The climate change emergency is at our doorstep. Last year the Legislature and Governor Mills’ adopted historic measures to build a sustainable energy economy. It will be a heavy lift. But if ever there was a time when we needed each other to survive and thrive, now is that time. So long as the bipartisan partnership that began last year deepens and endures, Mainers can succeed in protecting our health, expanding jobs, and preserving our way of life – and, become a green energy exporter in the bargain. As revolutionary war hero Tom Paine once said: “We have it in our power to begin the world over again.” Mainers have that power, let’s use it now.
Long and Chebeague Islands are two pearls of our District. Incorporated recently, they are trailblazers -- in sustainability, self-reliance, mutual care. But the occupants of Maine’s islands are extremely vulnerable to this pandemic. With a median age of 48 they are the oldest community in the oldest state. And they rely on two industries both smothered by the pandemic – lobstering and tourism. There are no doctors, no nurses. Broadband is intermittent and poor, hurting everything from school to telehealth. They need immediate help, but also help after the peak of the pandemic passes. In Augusta I will work hard to get it.
We rely on seniors as civic and community leaders, coaches, parents, grandparents, philanthropers…And yet, largely hidden from view, many seniors struggle with basic needs for prescription drugs, healthcare, housing, mobility, sometimes even adequate healthy food. Good changes are happening – expansion of the Homestead Exemption, an investment tax credit to increase affordable housing. More is needed. After years of inaction on senior’s needs, it’s time to devote the attention they deserve.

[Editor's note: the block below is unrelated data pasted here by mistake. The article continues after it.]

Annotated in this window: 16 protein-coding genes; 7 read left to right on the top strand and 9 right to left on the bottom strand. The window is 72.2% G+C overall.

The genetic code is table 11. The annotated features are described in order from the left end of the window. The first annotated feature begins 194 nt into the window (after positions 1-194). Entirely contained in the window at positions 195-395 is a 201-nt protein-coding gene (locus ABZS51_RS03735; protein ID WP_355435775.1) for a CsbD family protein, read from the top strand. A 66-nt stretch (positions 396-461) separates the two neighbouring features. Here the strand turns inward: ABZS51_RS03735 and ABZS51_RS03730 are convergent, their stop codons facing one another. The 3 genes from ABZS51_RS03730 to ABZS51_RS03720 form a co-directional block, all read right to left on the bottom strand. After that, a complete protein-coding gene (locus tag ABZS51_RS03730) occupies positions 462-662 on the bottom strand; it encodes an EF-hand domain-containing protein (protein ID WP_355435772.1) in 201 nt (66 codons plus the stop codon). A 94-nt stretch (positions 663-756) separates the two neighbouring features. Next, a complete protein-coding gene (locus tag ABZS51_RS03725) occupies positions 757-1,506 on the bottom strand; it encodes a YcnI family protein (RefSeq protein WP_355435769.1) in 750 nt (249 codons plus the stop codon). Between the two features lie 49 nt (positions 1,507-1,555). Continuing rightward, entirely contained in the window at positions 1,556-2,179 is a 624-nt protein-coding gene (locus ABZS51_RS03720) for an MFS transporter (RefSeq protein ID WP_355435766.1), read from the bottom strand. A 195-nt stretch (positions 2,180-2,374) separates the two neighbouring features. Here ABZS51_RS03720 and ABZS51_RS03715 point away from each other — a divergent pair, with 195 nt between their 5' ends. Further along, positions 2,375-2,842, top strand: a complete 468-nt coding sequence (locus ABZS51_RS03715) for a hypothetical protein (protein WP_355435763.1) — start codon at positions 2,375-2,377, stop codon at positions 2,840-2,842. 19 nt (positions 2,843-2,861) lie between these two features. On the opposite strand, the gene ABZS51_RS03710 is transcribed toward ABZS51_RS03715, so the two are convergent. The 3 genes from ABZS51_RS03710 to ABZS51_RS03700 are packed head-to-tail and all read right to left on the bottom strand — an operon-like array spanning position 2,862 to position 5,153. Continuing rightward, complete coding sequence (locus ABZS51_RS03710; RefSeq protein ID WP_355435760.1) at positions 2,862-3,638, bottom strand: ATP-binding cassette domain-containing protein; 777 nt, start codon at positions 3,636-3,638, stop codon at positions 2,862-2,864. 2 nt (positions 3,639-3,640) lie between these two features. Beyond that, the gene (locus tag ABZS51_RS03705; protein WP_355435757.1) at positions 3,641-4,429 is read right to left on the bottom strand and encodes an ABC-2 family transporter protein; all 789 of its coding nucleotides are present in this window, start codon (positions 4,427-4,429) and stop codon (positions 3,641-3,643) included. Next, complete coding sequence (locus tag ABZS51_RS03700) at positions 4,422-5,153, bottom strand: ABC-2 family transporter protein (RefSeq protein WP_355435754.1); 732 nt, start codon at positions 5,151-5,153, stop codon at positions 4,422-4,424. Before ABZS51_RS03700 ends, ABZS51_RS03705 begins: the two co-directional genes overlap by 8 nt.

Maine gun owners and non-owners alike favor common sense steps to strengthen gun safety. Maine has been less victimized by mass shootings than other states, but we are hardly immune. We need sensible reforms that reflect our consensus to increase kids’ safety and our own. Unfortunately, our Legislature has not adopted a major gun safety law in a generation. Let’s come together to improve gun safety for everyone.
Mortality in midlife is higher in Maine than in all but three states in the US, an alarming trend driven by a spike in “deaths of despair”, those resulting from suicides, alcohol, drug abuse and the diseases they cause or exacerbate. Cumberland County, though less affected than more rural Maine has also been stricken. Recent progress on overdose antidotes and other steps should help but we need more treatment capacity and more focus on prevention.
Churchill said “difficulties mastered are opportunities won.” Mainers’ resilience and gifts for innovation and our extraordinary resources can help us meet and master our environmental and economic challenges. For example, our huge forests can revive manufacturing through new wood products while managed forests suck carbon from the air -- helping jobs and climate; our clean, cold waters are ideal for kelp and other plant aquaculture, reducing CO2 and acidification, benefiting the climate and the food source for lobsters – helping our lobster industry. Many similar win-win opportunities are emerging in Maine’s new economy. Let’s support them.
It’s great to be back in Maine. I caught the Maine bug as a kid, through summers at Aunt Alice’s house on Long Island, learning to swim on South Beach, and sail (and capsize) in Hussy Sound. My dream was always to return, but as a diplomat that was impossible. When l took a corporate counsel job allowing me to work remotely, we started looking for a Maine home close to a caring community, woods, and sea. We found it in Yarmouth where I live with my wife and middle-school daughter and enjoy visits from my millennial son.